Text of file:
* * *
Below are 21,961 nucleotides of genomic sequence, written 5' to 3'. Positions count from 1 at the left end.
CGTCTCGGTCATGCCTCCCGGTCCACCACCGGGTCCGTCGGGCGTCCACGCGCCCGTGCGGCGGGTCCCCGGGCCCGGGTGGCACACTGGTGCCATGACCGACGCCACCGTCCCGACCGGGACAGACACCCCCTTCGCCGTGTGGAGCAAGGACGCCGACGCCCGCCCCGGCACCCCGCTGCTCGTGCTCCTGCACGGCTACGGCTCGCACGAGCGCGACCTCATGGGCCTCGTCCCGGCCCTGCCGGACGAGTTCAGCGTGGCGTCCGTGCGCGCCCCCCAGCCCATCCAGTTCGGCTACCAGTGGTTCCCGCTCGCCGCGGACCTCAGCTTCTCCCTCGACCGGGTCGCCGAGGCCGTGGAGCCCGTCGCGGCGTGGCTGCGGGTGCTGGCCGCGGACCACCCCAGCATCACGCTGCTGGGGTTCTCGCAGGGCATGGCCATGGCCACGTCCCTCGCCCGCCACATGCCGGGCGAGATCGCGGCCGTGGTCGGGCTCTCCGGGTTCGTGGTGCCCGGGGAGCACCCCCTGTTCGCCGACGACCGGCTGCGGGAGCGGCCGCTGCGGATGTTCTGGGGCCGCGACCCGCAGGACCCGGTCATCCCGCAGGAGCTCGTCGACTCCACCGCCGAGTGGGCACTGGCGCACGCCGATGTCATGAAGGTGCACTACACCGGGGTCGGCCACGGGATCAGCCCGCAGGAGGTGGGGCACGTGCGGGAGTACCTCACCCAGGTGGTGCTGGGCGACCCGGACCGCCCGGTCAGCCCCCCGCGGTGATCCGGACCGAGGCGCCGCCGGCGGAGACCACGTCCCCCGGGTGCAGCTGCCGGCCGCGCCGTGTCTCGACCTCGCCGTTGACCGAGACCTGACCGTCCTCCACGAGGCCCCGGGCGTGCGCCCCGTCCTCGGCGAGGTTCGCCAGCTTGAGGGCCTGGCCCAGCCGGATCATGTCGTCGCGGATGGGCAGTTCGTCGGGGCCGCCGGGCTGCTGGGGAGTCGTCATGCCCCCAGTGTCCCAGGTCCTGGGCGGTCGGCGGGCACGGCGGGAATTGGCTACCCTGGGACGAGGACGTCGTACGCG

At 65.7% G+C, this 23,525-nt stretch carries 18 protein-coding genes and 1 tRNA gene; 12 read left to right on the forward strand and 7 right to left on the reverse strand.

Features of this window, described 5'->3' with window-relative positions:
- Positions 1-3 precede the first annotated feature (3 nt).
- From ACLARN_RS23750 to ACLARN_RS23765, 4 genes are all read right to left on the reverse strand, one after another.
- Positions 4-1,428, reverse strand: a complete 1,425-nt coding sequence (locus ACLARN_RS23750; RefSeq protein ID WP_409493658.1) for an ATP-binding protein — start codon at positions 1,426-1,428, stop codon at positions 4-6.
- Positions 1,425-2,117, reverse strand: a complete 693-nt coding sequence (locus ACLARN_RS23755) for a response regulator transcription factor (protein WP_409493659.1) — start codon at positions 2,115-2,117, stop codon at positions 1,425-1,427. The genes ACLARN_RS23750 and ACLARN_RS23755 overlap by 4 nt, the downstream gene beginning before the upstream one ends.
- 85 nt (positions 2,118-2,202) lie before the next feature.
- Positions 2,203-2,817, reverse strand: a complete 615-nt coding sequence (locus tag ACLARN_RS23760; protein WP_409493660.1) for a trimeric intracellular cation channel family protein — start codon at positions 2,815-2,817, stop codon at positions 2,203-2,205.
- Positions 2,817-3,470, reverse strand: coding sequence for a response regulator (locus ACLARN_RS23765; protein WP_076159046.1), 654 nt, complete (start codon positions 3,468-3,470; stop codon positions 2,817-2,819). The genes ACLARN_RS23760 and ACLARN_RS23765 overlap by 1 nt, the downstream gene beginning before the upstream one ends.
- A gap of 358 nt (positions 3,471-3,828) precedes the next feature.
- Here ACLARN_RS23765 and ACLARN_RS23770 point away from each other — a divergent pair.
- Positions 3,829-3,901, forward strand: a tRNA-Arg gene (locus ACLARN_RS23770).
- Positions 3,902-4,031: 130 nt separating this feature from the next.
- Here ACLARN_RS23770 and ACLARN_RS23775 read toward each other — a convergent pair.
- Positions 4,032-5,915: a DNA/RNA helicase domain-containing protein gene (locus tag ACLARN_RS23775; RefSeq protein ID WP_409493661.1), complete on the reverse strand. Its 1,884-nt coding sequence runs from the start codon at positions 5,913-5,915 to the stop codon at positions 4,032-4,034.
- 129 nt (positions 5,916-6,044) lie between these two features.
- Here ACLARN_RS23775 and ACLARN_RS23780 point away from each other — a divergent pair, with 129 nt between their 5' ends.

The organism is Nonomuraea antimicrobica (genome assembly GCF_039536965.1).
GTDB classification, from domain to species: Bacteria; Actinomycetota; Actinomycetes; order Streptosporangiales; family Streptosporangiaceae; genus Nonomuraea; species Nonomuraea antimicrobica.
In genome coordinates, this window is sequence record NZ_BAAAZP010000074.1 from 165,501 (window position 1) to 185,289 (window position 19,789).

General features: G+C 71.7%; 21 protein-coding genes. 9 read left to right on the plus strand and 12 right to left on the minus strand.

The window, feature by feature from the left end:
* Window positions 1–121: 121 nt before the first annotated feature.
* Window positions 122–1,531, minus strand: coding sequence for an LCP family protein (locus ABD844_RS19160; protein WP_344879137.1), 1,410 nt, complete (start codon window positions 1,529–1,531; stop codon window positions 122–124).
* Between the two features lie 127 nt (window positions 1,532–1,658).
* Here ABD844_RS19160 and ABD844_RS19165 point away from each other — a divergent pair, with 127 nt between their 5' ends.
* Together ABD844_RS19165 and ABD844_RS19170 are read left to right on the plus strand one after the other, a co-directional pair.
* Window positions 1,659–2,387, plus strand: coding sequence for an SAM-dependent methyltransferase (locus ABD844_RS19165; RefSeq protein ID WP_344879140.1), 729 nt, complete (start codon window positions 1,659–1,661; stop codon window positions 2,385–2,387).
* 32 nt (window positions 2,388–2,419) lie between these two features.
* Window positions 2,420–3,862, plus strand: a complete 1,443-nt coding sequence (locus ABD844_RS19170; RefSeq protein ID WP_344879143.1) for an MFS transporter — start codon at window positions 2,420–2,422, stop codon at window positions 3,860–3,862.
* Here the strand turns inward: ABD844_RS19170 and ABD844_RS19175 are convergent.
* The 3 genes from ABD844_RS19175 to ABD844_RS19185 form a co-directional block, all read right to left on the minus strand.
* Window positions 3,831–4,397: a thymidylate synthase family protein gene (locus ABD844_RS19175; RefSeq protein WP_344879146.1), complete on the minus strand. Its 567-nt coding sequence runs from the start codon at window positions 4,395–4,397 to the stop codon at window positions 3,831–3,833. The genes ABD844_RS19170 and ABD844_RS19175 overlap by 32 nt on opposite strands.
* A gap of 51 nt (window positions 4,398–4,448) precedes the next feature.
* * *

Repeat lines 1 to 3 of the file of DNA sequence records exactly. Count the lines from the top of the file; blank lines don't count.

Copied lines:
Below are 21,961 nucleotides of genomic sequence, written 5' to 3'. Positions count from 1 at the left end.
CGTCTCGGTCATGCCTCCCGGTCCACCACCGGGTCCGTCGGGCGTCCACGCGCCCGTGCGGCGGGTCCCCGGGCCCGGGTGGCACACTGGTGCCATGACCGACGCCACCGTCCCGACCGGGACAGACACCCCCTTCGCCGTGTGGAGCAAGGACGCCGACGCCCGCCCCGGCACCCCGCTGCTCGTGCTCCTGCACGGCTACGGCTCGCACGAGCGCGACCTCATGGGCCTCGTCCCGGCCCTGCCGGACGAGTTCAGCGTGGCGTCCGTGCGCGCCCCCCAGCCCATCCAGTTCGGCTACCAGTGGTTCCCGCTCGCCGCGGACCTCAGCTTCTCCCTCGACCGGGTCGCCGAGGCCGTGGAGCCCGTCGCGGCGTGGCTGCGGGTGCTGGCCGCGGACCACCCCAGCATCACGCTGCTGGGGTTCTCGCAGGGCATGGCCATGGCCACGTCCCTCGCCCGCCACATGCCGGGCGAGATCGCGGCCGTGGTCGGGCTCTCCGGGTTCGTGGTGCCCGGGGAGCACCCCCTGTTCGCCGACGACCGGCTGCGGGAGCGGCCGCTGCGGATGTTCTGGGGCCGCGACCCGCAGGACCCGGTCATCCCGCAGGAGCTCGTCGACTCCACCGCCGAGTGGGCACTGGCGCACGCCGATGTCATGAAGGTGCACTACACCGGGGTCGGCCACGGGATCAGCCCGCAGGAGGTGGGGCACGTGCGGGAGTACCTCACCCAGGTGGTGCTGGGCGACCCGGACCGCCCGGTCAGCCCCCCGCGGTGATCCGGACCGAGGCGCCGCCGGCGGAGACCACGTCCCCCGGGTGCAGCTGCCGGCCGCGCCGTGTCTCGACCTCGCCGTTGACCGAGACCTGACCGTCCTCCACGAGGCCCCGGGCGTGCGCCCCGTCCTCGGCGAGGTTCGCCAGCTTGAGGGCCTGGCCCAGCCGGATCATGTCGTCGCGGATGGGCAGTTCGTCGGGGCCGCCGGGCTGCTGGGGAGTCGTCATGCCCCCAGTGTCCCAGGTCCTGGGCGGTCGGCGGGCACGGCGGGAATTGGCTACCCTGGGACGAGGACGTCGTACGCG

At 65.7% G+C, this 23,525-nt stretch carries 18 protein-coding genes and 1 tRNA gene; 12 read left to right on the forward strand and 7 right to left on the reverse strand.